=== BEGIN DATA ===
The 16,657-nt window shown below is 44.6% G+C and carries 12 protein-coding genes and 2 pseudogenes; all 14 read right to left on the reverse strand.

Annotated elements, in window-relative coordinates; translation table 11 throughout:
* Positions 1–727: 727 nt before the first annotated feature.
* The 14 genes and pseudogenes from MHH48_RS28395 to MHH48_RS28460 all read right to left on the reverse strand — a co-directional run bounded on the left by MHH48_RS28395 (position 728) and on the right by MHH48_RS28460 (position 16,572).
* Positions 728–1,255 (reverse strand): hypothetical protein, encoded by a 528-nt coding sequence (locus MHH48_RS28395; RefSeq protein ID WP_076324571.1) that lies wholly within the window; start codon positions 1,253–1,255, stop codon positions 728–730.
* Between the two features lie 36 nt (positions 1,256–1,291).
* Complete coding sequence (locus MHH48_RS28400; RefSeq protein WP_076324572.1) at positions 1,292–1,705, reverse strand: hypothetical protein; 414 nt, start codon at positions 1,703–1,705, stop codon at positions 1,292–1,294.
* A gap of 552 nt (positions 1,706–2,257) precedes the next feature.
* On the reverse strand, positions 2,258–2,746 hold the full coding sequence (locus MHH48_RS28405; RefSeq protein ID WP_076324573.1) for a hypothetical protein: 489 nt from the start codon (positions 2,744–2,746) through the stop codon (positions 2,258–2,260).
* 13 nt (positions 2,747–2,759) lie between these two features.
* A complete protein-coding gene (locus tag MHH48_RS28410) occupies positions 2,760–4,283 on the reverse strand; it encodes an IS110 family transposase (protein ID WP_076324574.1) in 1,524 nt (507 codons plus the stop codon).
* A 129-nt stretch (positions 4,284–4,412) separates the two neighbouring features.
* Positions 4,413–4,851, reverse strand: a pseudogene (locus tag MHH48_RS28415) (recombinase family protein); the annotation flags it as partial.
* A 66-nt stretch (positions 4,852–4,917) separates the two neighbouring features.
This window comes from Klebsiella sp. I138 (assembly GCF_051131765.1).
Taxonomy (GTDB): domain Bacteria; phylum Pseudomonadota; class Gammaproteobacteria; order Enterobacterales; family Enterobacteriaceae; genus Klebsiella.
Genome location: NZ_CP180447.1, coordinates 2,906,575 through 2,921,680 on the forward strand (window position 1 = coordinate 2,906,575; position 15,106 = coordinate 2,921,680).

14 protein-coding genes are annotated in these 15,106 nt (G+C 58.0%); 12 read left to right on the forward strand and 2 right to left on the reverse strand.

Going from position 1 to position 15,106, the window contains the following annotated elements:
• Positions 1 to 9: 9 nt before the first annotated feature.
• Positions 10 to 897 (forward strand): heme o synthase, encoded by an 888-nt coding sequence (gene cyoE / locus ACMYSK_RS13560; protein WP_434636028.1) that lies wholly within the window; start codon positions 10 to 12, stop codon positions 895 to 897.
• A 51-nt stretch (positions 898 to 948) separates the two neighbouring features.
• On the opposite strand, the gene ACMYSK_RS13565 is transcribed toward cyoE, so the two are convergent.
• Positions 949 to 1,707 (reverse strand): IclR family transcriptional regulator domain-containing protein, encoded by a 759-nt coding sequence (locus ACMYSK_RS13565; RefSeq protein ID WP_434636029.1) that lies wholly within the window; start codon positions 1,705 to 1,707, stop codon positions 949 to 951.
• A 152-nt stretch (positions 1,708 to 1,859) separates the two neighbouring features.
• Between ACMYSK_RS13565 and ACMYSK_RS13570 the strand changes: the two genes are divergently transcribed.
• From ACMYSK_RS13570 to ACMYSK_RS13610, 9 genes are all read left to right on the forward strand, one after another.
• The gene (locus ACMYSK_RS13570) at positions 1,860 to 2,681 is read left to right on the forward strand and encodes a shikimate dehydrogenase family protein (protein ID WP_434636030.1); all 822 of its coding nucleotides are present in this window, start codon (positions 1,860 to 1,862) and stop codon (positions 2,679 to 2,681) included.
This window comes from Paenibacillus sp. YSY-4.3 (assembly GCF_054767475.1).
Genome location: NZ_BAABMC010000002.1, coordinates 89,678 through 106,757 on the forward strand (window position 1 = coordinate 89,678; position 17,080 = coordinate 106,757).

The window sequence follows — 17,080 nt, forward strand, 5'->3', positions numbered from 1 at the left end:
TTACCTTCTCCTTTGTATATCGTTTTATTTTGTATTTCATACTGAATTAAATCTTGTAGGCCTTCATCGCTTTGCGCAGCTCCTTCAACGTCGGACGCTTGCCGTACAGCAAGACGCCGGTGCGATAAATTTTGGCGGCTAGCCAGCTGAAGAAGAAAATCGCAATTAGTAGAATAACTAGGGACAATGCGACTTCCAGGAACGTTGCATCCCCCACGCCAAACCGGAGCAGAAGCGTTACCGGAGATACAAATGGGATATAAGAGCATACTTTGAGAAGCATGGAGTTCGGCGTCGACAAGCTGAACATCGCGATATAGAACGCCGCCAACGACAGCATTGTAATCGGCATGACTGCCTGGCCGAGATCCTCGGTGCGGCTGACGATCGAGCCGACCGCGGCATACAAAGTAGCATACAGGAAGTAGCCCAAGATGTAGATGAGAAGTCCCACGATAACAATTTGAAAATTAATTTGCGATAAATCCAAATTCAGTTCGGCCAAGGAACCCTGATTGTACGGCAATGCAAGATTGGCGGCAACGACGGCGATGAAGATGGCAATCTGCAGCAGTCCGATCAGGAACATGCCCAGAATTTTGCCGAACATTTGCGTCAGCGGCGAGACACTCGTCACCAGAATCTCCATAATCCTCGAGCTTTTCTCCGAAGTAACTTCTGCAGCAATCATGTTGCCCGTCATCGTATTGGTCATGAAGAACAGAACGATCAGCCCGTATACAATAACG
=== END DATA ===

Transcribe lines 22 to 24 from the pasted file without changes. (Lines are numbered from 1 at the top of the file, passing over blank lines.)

• A 51-nt stretch (positions 898 to 948) separates the two neighbouring features.
• On the opposite strand, the gene ACMYSK_RS13565 is transcribed toward cyoE, so the two are convergent.
• Positions 949 to 1,707 (reverse strand): IclR family transcriptional regulator domain-containing protein, encoded by a 759-nt coding sequence (locus ACMYSK_RS13565; RefSeq protein ID WP_434636029.1) that lies wholly within the window; start codon positions 1,705 to 1,707, stop codon positions 949 to 951.